Life in Toronto hasn't always been cozy for defenceman Cody Franson.
In his first year with the Toronto Maple Leafs, he was quite unhappy upon learning he'd be a healthy scratch for the season opener despite coming off two solid seasons with the Nashville Predators.
He still managed to have a decent year with the Maple Leafs scoring five goals and 21 points in 57 games.
Then this season, his third with the organization, Franson missed training camp because of a contract dispute. He signed just before the start of the year and has produced a team-high 27 points from the blue-line.
Franson has also added a physical element to his game and leads the Leafs this season in hits with 212. That's a far cry from the 275 Matt Martin of the New York Islanders has to lead the NHL, but a respectable total nevertheless.
At six-foot-five and 213 pounds, Franson doesn't always crush his opponent, but he has added a little oomph to his hits this season.
"I have been trying to [hit harder]," he said. "One thing I wanted was to try to play a bigger role on the team and try to be one of those guys who is relied upon. In order to be that guy you have to be able to finish guys and play solid defence and be physical down low. You have to make so that people don't necessarily want to come into your area or try to exploit you. I'm really just trying to round out my game."
When Franson first arrived in Toronto he admitted hitting had never been a big part of his game. He said because of his size, some people were disappointed in his lack of physical play. Now, it is a key ingredient in his game.
"Yeah, to me it is very important," Franson said. "It's one of the things I try to focus on. Everybody was always saying I need to focus on my defence and use my frame to be a more physical kind of guy. It is something I have tried to focus in on. It has improved, but there is always room for more improvement."
Missing training camp is frowned upon by coaches and Maple Leafs boss Randy Carlyle never seems to miss a chance at pointing out Franson didn't participate in camp this season.
Franson, however, feels he has not suffered dramatically because of it.
"Obviously that's not the way we wanted to do it," Franson said. "It's the business side of the game, but I haven't thought about missing training camp for a long time now. I was off to a good start, but you can always improve upon things.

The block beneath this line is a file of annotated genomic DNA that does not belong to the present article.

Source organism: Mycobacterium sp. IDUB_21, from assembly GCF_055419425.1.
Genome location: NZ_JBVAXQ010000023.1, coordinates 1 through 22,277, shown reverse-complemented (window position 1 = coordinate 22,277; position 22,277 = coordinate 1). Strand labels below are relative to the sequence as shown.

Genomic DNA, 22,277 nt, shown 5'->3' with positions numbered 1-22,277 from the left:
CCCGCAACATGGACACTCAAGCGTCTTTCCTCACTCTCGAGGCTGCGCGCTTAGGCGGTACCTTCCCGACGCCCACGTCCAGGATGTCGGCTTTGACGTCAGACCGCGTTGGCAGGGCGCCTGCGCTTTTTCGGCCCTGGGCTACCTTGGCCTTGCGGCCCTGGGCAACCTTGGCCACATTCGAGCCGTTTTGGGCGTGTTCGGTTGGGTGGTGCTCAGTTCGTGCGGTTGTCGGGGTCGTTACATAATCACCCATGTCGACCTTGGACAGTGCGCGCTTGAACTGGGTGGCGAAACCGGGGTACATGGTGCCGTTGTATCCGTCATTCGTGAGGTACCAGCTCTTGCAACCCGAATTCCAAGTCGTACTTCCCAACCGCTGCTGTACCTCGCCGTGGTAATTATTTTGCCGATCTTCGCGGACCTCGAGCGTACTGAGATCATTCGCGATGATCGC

"I can produce more offensively and you can always concentrate on being more physical and better defensively. My plus-minus isn't where I'd like it to be this year, but I've got 22 games left to try to put that in an area where I'd like it to be."
Franson is working on a one-year contract worth $2 million US and will be a restricted free agent come July 1 unless he signs an extension. Because the Maple Leafs will have the ability to match any offer he gets from another team, signing him before July 1 is not a high priority. Franson is cool with that.
"First and foremost we're focused on the task at hand here," Franson said. "I haven't even really thought about the contract to be honest with you. If things were to pick up, then great, but we're focused on the last 22 games of the season and getting ready to put ourselves in a good position to try to improve upon last year."
OTHER FREE AGENTS
The list of potential unrestricted free agents from the Maple Leafs is a long one. It includes David Bolland ($3.38 million), Nikolai Kulemin ($2.8 million), Jay McClement ($1.5 million), Mason Raymond ($1 million), Paul Ranger ($1 million), Troy Bodie ($600,000) and Trevor Smith ($550,000).
Potential restricted free agents include James Reimer ($1.8 million), Jake Gardiner ($875,000) and Carter Ashton ($840,000).
SPREADING THE WEALTH
Toronto's top line of Phil Kessel, James van Riemsdyk and Tyler Bozak has supplied the team with excellent offence this season. Coach Randy Carlyle feels the second line of Nazem Kadri between Joffrey Lupul and David Clarkson will challenge the top line for offensive minutes in the final 22 games of the season.
Lupul, for one, welcomes the challenge. He feels a key for the success of the line is having right-winger David Clarkson find his game.
"It has obviously been a tough year for Clarkson with the different injuries and suspensions and I think right now he's finally getting back and playing and starting to get into a groove," Lupul said.
"We can play better. I know personally I can play better. I feel good and I feel confident."
KIND WORDS FOR BOZIE
Many have suggested Tyler Bozak is not a prototypical No. 1 centre, but the Maple Leafs are quite comfortable having him on their top line.
"He's a guy that seems underappreciated by everybody except the guys in our locker room," Lupul said. "I know the things he can do. Even when he's not scoring goals he does other things; killing penalties, winning faceoffs.
"He plays well defensively so the points [he collects] are a bonus. He also has good chemistry with Phil and JVR."
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